Wednesday, January 21, 2009

May We Be Hopeful

I would like to share with you, my dear readers, a response I wrote to an article, which I found posted to an online list that I am on. Although the article to which I responded had ended on a positive note, it was too painful for me to get that far. I had the same experience recently with a talk I heard. I'm sorry I can't share with you what I was responding to, as it was a forward rather than a link.

Below is my email:

Personally, I find articles such as the one you shared with us to be discouraging. Of course, I could always hit the delete button. But instead I would like to share a bit from my own life...a different perspective from a different middle aged woman.

In my senior year of high school (class of '71), I thought the world was indeed a gloomy place. My fellow classmates were being conditioned to accept abortion and euthanasia; my school was on a new academic system that I thought was designed to ruin education; and, in addition, I felt that my parents and I seemed to be living on two different planets.

Attracted to the Catholic Church, but not well grounded in its spirit, I was ripe for the plucking by a pseudo-Catholic cult. Its leader ranted about the problems in the country and raved about the problems in the Church. With reverently offered Masses, public Rosaries, and Benediction what more could one want? Although I left the cult after a couple of months, it took longer to realize more fully what had been missing there: Not only did they not have true unity with the Church but living, growing hope and charity seemed to also be lacking. And just what are hope and charity?

Hope is an abiding confidence that God will give us all the graces we need to go to heaven. But I believe that hope is also a daily virtue of confidence that God will always somehow bring good out of evil, that Our Heavenly Father will guide us and our loved ones through each day, come what may.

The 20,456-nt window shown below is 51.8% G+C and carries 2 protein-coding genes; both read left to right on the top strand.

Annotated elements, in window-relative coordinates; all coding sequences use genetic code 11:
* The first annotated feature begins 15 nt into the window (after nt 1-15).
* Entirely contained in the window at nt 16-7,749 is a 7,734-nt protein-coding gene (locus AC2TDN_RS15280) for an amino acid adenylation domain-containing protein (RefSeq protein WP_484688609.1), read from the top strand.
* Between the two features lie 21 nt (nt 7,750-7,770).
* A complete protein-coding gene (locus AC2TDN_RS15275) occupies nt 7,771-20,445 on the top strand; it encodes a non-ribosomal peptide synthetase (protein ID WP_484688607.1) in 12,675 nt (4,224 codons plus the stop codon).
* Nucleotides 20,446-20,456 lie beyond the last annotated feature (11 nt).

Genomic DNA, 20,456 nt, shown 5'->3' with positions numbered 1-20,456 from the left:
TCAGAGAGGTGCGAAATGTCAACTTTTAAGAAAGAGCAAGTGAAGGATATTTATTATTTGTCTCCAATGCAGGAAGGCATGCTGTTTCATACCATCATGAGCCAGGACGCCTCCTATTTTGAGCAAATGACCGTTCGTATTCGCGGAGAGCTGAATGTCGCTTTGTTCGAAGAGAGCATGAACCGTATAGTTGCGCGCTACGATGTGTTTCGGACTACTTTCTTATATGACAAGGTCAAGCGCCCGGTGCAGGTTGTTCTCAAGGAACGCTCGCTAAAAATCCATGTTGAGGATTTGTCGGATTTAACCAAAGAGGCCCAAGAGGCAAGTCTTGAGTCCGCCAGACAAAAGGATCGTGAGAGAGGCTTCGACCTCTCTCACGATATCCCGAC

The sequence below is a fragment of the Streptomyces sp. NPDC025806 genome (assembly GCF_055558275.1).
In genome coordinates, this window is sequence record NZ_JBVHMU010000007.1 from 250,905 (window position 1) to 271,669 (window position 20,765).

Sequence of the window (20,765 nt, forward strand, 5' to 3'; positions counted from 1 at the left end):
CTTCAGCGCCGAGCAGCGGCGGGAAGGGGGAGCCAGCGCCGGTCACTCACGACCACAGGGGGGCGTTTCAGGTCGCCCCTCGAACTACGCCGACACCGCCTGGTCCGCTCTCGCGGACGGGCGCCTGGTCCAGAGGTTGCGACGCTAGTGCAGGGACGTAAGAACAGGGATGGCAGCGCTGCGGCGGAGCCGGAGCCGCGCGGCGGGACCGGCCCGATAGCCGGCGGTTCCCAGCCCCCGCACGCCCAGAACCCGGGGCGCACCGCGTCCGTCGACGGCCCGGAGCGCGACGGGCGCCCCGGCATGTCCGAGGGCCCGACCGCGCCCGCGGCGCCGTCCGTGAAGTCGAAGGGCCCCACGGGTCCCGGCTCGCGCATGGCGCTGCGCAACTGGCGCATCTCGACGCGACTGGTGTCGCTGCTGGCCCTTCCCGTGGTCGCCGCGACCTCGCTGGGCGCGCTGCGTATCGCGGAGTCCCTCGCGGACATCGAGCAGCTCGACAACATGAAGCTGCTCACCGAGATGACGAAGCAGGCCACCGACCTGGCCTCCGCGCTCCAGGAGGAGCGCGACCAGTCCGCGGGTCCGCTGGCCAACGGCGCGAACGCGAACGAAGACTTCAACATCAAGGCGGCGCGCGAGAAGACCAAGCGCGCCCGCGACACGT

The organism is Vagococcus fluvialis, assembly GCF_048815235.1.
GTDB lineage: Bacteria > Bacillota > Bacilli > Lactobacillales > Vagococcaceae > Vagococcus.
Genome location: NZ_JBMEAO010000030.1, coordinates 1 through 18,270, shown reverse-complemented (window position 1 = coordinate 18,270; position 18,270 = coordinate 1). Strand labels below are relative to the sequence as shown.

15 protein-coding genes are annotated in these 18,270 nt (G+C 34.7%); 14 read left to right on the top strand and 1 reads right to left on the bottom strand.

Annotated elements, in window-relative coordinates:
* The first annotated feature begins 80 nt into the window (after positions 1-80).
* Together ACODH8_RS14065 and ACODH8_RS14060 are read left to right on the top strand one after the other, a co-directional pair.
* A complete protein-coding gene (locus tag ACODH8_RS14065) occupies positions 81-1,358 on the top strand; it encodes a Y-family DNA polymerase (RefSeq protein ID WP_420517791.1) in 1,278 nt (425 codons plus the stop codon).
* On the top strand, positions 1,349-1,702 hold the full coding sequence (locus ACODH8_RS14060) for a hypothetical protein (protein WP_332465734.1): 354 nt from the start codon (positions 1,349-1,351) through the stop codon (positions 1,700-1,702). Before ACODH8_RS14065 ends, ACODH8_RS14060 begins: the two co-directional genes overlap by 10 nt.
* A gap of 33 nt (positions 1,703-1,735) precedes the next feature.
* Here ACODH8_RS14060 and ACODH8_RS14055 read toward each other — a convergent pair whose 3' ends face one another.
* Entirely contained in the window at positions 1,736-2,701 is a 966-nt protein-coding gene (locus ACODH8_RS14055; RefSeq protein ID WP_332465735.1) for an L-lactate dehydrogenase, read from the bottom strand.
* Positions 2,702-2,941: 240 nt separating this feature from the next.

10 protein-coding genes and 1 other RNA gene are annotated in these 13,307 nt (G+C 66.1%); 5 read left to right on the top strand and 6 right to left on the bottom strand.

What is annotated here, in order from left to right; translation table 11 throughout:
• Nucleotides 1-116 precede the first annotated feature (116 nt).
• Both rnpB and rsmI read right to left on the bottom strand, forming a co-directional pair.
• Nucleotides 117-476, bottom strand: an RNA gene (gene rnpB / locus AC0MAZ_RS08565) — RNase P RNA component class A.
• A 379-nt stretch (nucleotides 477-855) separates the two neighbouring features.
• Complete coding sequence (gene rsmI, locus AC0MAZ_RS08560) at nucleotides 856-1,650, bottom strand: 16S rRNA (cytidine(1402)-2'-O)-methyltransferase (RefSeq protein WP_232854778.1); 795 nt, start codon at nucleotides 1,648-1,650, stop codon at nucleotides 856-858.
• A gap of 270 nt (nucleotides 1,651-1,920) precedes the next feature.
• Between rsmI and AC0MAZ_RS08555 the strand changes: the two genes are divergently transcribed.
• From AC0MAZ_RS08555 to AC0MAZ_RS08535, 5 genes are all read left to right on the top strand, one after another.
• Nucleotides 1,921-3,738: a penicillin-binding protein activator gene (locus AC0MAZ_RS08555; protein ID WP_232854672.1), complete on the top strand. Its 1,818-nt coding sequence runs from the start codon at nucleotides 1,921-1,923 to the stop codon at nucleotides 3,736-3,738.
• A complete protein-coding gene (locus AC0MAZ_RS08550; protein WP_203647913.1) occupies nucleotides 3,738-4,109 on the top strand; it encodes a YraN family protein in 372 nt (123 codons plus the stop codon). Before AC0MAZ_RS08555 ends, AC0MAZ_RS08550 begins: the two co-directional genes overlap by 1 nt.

Charity is to love God above all, and to love our neighbor as ourselves. Over the years I have come to feel that it also means separating the sin - which offends God - from the sinner - whom He loves, whom He loved so much as to give Himself on the Cross for him, yes, for each and every one of us individually.

I have observed over the years that if we focus too much on the problems, sometimes a temptation to pride arises, a temptation to think that we are special because we are the elite, the chosen few. If we are overly critical of people who make bad choices, then sometimes when young people grow into young adults and find kind, happy people who make the wrong choices, they decide - at least temporarily - that maybe the choices were not so bad, after all. I have noticed through the years that if we put too much emphasis on what is wrong with the world, we sometimes discourage our young people from pursuing what is right.

Change is constant. Sometimes the pendulum swings back and forth, as in a "conservative" or a "liberal" government. Some other changes occur for the worse and remain, but there are others that occur for the better, as well. In my lifetime, I have watched the evil of abortion become legalized. On the other hand, I have also watched homeschooling become legalized, and parents, both homeschooling parents and others, take a great interest in their childrens' lives. While I have watched homosexuality be encouraged as an alternate lifestyle, yet on the other hand, I have taken great joy in observing a greater respect for all God's children, without regard to race...just like in the Communion of Saints.

Good and evil exist together. And yes, these are indeed difficult times. Today, many of us know someone who needs health care and can't afford it, or we may have a family member who is looking anxiously for a job. I believe we need to pray for one another and encourage one another even more in these challenging times.

Do I think we should put our heads in the sand, like the proverbial ostrich? No. When I was that high school senior, I was writing articles for our high school newspaper, trying to alert parents to what I saw as flaws in the new educational system. My dad once told me that a couple years later they gave up the new system, due to pressure from parents. I think I was right to take a stand. But I think it was my mistake to put a chip on my shoulder, "looking for help in all the wrong places".

Tomorrow some of us will participate in the March for Life. Others will join us in other ways, or in prayer. Let us fight the issues we face, one by one. But let us also count our blessings, one by one.

As the song says, "Count your blessings. See what God has done." If we look, if our eyes are not darkened by discouragement, we will always find many good things that God has done.

May God bless us, everyone.

Margaret Mary

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